The Hill Update - March 18

Dean talks about the ongoing "WE" scandal and also discusses the decision by NACI to change the time period between the first and second Pfizer vaccinations. Dean's special guest is Lorraine Simpson who discusses the impact that the ongoing pandemic is having on the travel industry.



By now, most Canadians have heard of the WE Charity Scandal.


Justin Trudeau and his Liberal government, almost got away with awarding nearly a billion-dollar contract to a Liberal insider charity during a pandemic with no debate or oversight.


Parliamentarians discovered however, that Trudeau’s mother, his brother, and his wife, who was also an ambassador for the charity was paid more than $450,000 for giving speeches and attending WE Charity events.

The frequent presence of Justin Trudeau at We events, before and after he became prime minister, along with his family members, was a very strong asset enticement in getting schools to go to WE Day, and corporations and media to support it.


WE also paid money to then finance Minister Bill Morneau and his family. It’s clear that the connections between the Trudeaus and WE Charity ran deep.

WE also paid money to then finance Minister Bill Morneau and his family. It’s clear that the connections between the Trudeaus and WE Charity ran deep.


For their work on the sole sourced contract, WE Charity’s “administrative” fee was to be a minimum of 43 million dollars. So a private enterprise – WE Charity – with intimate access to the Justin Trudeau and the Liberal Party, gets chosen over the civil service to hand out millions to Canadian citizens?


This is something that has never been seen before.


It seems that while Canadians were worried about their future in the pandemic, the Liberals were worried about their friends at WE Charity, and giving them nearly a billion dollars to run a youth program. This scandal spiralled so out of control that Bill Morneau resigned and Trudeau prorogued Parliament last year in the hopes of letting the waters settle. Unfortunately for them, the opposite is happening.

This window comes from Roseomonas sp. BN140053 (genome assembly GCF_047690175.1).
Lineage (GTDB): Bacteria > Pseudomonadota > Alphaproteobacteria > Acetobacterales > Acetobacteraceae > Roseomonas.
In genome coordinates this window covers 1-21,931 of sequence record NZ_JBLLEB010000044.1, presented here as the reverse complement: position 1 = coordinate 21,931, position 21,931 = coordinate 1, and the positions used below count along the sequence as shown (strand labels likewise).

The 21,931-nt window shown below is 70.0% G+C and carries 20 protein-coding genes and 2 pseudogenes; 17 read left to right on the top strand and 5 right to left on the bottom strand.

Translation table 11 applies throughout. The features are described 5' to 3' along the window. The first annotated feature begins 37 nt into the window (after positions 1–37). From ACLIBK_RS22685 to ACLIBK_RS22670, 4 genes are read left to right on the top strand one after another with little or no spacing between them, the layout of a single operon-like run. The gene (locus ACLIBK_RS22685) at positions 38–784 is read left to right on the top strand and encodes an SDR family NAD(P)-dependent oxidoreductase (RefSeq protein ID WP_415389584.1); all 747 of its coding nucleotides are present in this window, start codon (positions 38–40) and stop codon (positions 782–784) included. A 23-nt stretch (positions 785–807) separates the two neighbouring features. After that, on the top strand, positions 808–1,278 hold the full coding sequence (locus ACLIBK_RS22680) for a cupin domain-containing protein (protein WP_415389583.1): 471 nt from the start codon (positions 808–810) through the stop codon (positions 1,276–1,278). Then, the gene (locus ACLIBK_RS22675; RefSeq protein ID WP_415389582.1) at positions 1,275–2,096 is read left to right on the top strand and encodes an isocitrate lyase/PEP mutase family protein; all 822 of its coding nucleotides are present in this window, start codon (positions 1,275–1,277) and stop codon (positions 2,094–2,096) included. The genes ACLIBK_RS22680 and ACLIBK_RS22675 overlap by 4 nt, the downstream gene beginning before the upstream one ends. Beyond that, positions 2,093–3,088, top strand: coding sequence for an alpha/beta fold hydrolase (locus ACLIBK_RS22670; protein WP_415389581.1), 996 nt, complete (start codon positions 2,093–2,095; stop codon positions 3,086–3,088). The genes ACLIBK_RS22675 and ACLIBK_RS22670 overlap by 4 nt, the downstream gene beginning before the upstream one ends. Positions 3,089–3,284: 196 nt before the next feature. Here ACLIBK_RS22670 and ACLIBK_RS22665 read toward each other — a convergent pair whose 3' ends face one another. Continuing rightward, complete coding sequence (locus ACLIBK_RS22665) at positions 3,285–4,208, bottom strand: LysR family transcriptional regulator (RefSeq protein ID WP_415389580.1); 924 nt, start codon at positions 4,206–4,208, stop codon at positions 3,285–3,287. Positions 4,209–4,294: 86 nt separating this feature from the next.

Recently the ethics committee brought in the co-founders of WE Charity, Craig and Marc Kielburger, to testify again.


At first, the Kielburgers were not happy about returning to committee. After some back and forth discussions and parliamentary summons, the Kielburgers agreed to come back.


At the meeting, Craig Kielburger got into a heated exchange with Pierre Poilievre, MP for Carleton.

The exchange is worth watching. You can find it on Mr. Poilievre’s Facebook page. Mr. Poilievre asked Craig Kielburger about a questionable LinkedIn conversation with a Senior Advisor at the Prime Minister’s Office, directly linking the efforts of the two parties in shaping the student program. Mr. Kielburger deflected, saying the message from his own LinkedIn account was sent by an Executive Assistant in order to grow his LinkedIn profile.


His answer doesn’t seem credible. There is more being hidden from the public.


The second item for this week’s Hill update is the situation around vaccines.

At the beginning of March, the National Advisory Committee on Immunization (NACI), announced that the second shot of the Pfizer-BioNTech vaccine be delayed from the recommended 21 days to 4 months.

In clinical trials, Pfizer couldn't accurately determine the effectiveness of a single shot because there was no comparative one-dose study done.


Canada is now an outlier in the global vaccination rollout. No other country in the world has delayed second doses up to four months, and there is no evidence yet on the long-term effect it could have on immunity to COVID-19.


NACI says if second doses are stretched to four months, close to 80 per cent of Canadians over 16 could get at least one shot of the Pfizer-BioNTech or Moderna vaccine by the end of June.


Is this truly a scientific decision or simply a decision to help Justin Trudeau reach his unrealistic targets.


There has been reporting by the media as to whether or not the Astra Zenica vaccine is safe for those over the age of 65 and in fact several countries have stopped its use completely until further study. In a reversal of its own decision (NACI) is now recommending that the vaccine is safe to be used on people aged 65 or older.

This decision reverses guidelines made earlier this month, which recommended Canadian seniors should not receive the AstraZeneca shot.


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